More on Churchill’s talk at Harrow that included the “never give up” statement plus a CS Perspective: Submitted by George Wadleigh, CS


by George Wadleigh, CS

31, March, 2016


Sir Winston Churchill  “You cannot tell from appearances how things shall go…. Never yield to force; never yield to the apparently overwhelming might of the enemy.” (Speech, 1941, Harrow School). Church gave this speech just a few months after the Blitz had ended. The Blitz left 40,000 Britons dead and 1 million homes in London destroyed or damaged. When we lived in England in 1963-4, you could still see remnants of the war. London endured 57 straight nights of bombing, but the Britons did not yield to the intimidation of that terrible onslaught.

“When the enemy shall come in like a flood, the Spirit of the Lord shall lift up a standard against him.”  The Spirit gave the British people courage to withstand the Blitz that sought to intimidate them into surrender. “The bombing failed to demoralise the British into surrender or significantly damage the war economy.” (Wikipedia)

“Yea, though I walk through the valley of the shadow of death, I will fear no evil.” The filmmaker Alfred Hitchcock used shadow to great effect as he realized that the shadow of a criminal instrument could be more terrifying than filming the instrument itself. Just so we are often intimidated by the believed reputation of a perceived danger, by the shadow or appearance more so than by the actual substance of a thing.

Christian Scientists are sometimes mocked for their claim that evil is a “claim,” a “belief,” in a way a phantasm. There are other great thinkers, Churchill, Isaiah, the Psalmist possibly David, whose words somewhat parallel the view of the Christian Scientists that evil is not now or ever has been what it has been reputed to be, what it’s been cracked up to be. It is the chutzpah, the hubris, the bald presumption of the liar that is used to intimidate the children of the Infinite. “The apparently overwhelming might.” “like a flood,” “the valley of the shadow of death.” Jesus pointed out that the liar was the father of itself. Truth is our steady defense and foundation against an accredited lie and liar.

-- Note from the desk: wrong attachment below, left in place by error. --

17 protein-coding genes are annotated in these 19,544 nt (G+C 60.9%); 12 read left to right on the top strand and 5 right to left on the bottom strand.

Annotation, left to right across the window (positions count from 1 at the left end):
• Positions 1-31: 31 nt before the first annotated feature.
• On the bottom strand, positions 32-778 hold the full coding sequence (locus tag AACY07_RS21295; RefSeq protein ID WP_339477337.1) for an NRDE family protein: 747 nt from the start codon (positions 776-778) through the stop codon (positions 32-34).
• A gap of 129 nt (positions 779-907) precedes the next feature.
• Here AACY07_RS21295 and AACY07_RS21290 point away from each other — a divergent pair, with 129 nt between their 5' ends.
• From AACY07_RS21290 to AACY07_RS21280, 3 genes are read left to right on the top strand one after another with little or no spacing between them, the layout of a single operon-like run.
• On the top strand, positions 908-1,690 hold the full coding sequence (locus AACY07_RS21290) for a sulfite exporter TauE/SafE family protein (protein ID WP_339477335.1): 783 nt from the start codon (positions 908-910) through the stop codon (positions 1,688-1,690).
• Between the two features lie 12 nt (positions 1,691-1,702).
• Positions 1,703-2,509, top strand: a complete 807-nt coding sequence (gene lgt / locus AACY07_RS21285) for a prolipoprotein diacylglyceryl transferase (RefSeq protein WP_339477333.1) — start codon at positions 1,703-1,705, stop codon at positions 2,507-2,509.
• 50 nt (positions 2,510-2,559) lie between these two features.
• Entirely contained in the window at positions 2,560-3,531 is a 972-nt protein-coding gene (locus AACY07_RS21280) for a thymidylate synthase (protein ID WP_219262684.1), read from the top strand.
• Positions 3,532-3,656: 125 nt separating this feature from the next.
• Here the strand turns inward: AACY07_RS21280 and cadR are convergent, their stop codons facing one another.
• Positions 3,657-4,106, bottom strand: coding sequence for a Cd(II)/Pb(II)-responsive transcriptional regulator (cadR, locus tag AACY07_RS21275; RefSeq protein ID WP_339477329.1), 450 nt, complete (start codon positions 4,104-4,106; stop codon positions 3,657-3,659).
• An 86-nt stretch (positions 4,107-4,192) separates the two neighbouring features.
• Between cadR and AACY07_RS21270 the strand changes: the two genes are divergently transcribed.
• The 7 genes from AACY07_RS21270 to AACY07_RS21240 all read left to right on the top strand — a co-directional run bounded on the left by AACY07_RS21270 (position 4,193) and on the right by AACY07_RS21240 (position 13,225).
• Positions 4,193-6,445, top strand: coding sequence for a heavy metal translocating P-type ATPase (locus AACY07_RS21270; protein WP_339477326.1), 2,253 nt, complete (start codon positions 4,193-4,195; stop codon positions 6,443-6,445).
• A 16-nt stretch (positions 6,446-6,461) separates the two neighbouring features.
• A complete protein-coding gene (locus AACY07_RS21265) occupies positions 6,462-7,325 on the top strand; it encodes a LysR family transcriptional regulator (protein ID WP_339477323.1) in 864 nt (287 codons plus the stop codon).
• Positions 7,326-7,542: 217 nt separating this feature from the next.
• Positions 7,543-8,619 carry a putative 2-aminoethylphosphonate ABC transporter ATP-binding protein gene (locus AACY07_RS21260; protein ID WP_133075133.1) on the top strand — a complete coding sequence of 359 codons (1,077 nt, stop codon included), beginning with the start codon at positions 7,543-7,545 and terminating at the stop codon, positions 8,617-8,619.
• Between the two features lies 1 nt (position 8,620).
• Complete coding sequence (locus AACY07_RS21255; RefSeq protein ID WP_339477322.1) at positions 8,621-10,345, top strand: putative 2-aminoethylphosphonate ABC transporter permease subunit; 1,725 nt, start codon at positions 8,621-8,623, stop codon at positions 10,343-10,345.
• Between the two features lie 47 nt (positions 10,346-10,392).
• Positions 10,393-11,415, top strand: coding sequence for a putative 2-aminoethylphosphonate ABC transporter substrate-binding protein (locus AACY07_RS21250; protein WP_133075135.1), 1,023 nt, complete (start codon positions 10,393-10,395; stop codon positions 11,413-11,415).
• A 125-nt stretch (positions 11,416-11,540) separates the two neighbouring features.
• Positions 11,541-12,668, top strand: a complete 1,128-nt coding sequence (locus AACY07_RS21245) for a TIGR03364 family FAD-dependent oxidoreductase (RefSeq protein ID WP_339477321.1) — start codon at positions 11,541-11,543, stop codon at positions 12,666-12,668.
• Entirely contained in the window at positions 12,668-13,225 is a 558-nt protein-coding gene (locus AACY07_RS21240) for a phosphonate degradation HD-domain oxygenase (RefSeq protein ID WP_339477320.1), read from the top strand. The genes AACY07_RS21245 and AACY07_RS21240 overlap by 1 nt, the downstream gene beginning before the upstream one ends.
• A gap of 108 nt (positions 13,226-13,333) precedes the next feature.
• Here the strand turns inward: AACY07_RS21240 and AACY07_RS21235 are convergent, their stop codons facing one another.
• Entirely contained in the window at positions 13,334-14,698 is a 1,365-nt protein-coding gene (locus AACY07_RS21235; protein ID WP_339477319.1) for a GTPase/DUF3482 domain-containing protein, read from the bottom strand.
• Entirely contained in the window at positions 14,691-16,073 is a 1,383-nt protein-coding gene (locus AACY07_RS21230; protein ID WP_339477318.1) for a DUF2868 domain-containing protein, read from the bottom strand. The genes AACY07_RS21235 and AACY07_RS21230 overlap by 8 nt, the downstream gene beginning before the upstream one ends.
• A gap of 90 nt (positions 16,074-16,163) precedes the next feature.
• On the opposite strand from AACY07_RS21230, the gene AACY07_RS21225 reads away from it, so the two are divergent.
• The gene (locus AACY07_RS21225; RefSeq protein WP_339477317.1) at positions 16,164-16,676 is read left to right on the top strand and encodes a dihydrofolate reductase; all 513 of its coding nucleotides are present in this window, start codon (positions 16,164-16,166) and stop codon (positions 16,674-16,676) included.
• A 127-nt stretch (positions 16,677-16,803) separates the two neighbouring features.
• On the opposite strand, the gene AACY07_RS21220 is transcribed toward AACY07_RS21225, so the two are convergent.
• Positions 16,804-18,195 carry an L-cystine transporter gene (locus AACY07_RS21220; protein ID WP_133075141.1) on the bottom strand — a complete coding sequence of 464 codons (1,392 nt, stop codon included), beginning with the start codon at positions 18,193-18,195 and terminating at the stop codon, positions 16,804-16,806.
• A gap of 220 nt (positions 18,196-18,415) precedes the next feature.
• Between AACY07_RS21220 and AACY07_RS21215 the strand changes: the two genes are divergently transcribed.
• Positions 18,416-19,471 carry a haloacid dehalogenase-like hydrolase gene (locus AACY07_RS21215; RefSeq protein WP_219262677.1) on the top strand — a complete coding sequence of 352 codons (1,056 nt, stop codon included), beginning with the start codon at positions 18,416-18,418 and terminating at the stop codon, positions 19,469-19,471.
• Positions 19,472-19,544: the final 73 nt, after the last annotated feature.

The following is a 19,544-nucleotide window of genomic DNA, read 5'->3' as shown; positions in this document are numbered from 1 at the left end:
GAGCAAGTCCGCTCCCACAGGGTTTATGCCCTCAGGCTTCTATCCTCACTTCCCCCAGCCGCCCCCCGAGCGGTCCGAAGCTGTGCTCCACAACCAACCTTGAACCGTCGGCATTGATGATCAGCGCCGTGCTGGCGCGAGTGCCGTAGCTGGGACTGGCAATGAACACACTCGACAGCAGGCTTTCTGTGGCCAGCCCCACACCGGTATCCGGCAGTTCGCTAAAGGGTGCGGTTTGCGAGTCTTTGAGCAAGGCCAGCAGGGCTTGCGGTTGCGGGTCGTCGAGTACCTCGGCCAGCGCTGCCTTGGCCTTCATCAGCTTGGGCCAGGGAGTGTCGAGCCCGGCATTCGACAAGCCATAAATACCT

George Wadleigh, CS

Winston Churchill knew more than a little about adversity


At the passing on of a dear one, I was wonderfully lifted out of a sense of separation and sorrow. I was able to see more clearly the deathless man of God’s creating. These words from the twenty-third Psalm were given to me at this time and were a great help: “Yea, though I walk through the valley of the shadow of death.” It reads “walk through.” We do not need to stop or linger.


“Never, never, never give up.”

From the November 2004 issue of The Christian Science Journal

Winston Churchill, a man who knew more than a little about adversity, is responsible for two of my favorite quotes: “Never, never, never give up.” And, “If you are going through hell, keep going.” It’s hard to appreciate how much it can mean for someone in the middle of a long-term struggle to hear that others have triumphed over challenges of their own. But I know from experience that, when years have passed and you’re still waiting for healing, you can cling to other people’s victories like a life raft.

If you are engaged in a long-term prayer for healing, I offer another of my favorite quotes, words of hope from a testimony once published in our sister publication, the Christian Science Sentinel. They helped to carry me through an especially bleak time, and I’m happy to report that they proved to be absolutely true: “At times the way has appeared to be dark and obscure, but I have learned from experience that there is no tunnel which does not have an ending, and that when one does emerge, it is into the light.” 1

May God bless you, may He continue to inspire you, and may you feel the peace and comfort of His presence as you journey toward the light of wholeness and healing.

The peace in knowing who we are with Priscilla Harper, Virginia Harris, CSB and Erin Gruwell


“Many (of these youth) feel negatively towards religion since it has contributed to their isolation from their family and/or homelessness,” said Taz Tagore, a Reciprocity co-founder.

“Most LGBT adults have left their childhood religion because of rejection they’ve experienced,” Ryan said. “So many have a lack of rootedness and connectedness. (Reciprocity’s) approach is helping to restore a sense of spiritual practice.”


My prayer each day is this: “Thy will be done in earth, as it is in heaven…”  In the kingdom there is no limit of goodness and blessing, no lack of justice and freedom, no loss of equality, and no less than the highest status and standard of right for each and every individual…in earth as it is in heaven.